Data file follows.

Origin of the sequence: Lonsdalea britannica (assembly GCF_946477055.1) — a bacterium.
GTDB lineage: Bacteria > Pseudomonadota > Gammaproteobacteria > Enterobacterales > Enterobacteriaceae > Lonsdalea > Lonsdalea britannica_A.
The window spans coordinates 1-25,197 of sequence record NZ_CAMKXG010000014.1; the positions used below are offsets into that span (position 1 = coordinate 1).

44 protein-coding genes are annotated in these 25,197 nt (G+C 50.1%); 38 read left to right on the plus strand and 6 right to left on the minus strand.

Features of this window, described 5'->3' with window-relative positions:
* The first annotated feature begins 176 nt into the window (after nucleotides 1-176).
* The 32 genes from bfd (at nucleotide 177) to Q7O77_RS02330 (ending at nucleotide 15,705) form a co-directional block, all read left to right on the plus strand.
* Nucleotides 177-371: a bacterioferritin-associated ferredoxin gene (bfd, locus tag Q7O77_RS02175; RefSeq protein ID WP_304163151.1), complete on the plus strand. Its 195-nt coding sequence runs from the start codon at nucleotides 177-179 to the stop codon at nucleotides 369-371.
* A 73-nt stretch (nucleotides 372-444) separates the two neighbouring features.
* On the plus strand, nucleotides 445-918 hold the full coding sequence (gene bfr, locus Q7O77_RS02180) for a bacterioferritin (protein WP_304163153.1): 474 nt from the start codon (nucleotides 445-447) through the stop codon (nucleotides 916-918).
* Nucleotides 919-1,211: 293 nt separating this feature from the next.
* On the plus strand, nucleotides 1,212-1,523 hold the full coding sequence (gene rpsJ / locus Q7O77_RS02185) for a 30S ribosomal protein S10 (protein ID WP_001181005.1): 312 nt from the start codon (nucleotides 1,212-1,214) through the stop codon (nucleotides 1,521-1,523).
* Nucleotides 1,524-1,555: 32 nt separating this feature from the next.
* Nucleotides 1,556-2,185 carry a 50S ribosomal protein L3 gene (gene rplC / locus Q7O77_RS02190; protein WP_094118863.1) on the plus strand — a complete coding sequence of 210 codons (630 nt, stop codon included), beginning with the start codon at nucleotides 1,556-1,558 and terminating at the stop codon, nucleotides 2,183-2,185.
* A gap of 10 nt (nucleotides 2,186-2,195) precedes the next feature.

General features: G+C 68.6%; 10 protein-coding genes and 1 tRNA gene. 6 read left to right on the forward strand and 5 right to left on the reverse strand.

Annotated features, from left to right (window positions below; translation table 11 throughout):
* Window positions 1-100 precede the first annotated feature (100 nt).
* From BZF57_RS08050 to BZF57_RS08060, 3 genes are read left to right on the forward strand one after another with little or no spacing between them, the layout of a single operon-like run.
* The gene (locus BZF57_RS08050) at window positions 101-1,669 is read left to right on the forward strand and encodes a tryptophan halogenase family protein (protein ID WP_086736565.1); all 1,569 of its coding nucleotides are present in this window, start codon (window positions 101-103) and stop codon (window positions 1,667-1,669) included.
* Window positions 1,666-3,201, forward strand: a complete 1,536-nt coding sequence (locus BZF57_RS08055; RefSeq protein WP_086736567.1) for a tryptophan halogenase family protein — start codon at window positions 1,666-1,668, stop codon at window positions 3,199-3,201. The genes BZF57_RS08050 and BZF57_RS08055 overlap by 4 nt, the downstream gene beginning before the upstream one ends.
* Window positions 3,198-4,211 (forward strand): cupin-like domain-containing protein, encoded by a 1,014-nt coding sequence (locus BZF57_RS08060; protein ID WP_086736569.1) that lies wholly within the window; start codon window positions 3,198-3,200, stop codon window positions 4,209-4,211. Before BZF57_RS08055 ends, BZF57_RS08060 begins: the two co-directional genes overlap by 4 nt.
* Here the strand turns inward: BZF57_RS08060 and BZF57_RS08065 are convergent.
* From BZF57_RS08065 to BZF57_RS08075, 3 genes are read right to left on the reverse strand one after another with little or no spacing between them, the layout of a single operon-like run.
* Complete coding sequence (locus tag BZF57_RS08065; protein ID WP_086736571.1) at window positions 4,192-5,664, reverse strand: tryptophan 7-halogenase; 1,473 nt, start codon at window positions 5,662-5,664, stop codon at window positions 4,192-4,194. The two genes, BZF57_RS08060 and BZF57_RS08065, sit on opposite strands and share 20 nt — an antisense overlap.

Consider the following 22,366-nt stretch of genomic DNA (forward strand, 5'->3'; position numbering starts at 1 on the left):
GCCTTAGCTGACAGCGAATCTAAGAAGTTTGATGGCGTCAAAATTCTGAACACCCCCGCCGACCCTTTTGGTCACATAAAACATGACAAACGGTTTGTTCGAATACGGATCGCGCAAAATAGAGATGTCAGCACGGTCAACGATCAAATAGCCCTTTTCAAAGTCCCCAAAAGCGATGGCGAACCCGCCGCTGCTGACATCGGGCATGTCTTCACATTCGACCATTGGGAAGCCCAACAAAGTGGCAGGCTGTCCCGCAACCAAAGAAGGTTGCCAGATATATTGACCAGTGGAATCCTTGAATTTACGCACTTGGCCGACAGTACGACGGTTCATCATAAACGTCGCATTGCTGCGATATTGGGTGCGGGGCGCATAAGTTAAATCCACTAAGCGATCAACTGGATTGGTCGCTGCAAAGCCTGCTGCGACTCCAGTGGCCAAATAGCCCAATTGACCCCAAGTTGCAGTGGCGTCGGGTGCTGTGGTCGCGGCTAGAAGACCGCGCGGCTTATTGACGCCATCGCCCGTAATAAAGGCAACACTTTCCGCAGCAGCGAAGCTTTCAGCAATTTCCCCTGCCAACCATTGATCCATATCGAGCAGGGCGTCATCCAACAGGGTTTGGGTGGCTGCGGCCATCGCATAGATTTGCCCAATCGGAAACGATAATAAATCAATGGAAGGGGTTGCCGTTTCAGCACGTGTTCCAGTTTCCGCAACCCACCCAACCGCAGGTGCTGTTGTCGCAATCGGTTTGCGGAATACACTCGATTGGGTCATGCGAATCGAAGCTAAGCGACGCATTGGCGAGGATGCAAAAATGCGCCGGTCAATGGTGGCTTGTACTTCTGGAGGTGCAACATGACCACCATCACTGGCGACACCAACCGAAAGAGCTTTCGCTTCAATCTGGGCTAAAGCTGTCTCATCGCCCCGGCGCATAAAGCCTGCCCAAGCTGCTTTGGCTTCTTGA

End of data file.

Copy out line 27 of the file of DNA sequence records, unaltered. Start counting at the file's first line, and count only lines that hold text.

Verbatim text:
GCCTTAGCTGACAGCGAATCTAAGAAGTTTGATGGCGTCAAAATTCTGAACACCCCCGCCGACCCTTTTGGTCACATAAAACATGACAAACGGTTTGTTCGAATACGGATCGCGCAAAATAGAGATGTCAGCACGGTCAACGATCAAATAGCCCTTTTCAAAGTCCCCAAAAGCGATGGCGAACCCGCCGCTGCTGACATCGGGCATGTCTTCACATTCGACCATTGGGAAGCCCAACAAAGTGGCAGGCTGTCCCGCAACCAAAGAAGGTTGCCAGATATATTGACCAGTGGAATCCTTGAATTTACGCACTTGGCCGACAGTACGACGGTTCATCATAAACGTCGCATTGCTGCGATATTGGGTGCGGGGCGCATAAGTTAAATCCACTAAGCGATCAACTGGATTGGTCGCTGCAAAGCCTGCTGCGACTCCAGTGGCCAAATAGCCCAATTGACCCCAAGTTGCAGTGGCGTCGGGTGCTGTGGTCGCGGCTAGAAGACCGCGCGGCTTATTGACGCCATCGCCCGTAATAAAGGCAACACTTTCCGCAGCAGCGAAGCTTTCAGCAATTTCCCCTGCCAACCATTGATCCATATCGAGCAGGGCGTCATCCAACAGGGTTTGGGTGGCTGCGGCCATCGCATAGATTTGCCCAATCGGAAACGATAATAAATCAATGGAAGGGGTTGCCGTTTCAGCACGTGTTCCAGTTTCCGCAACCCACCCAACCGCAGGTGCTGTTGTCGCAATCGGTTTGCGGAATACACTCGATTGGGTCATGCGAATCGAAGCTAAGCGACGCATTGGCGAGGATGCAAAAATGCGCCGGTCAATGGTGGCTTGTACTTCTGGAGGTGCAACATGACCACCATCACTGGCGACACCAACCGAAAGAGCTTTCGCTTCAATCTGGGCTAAAGCTGTCTCATCGCCCCGGCGCATAAAGCCTGCCCAAGCTGCTTTGGCTTCTTGA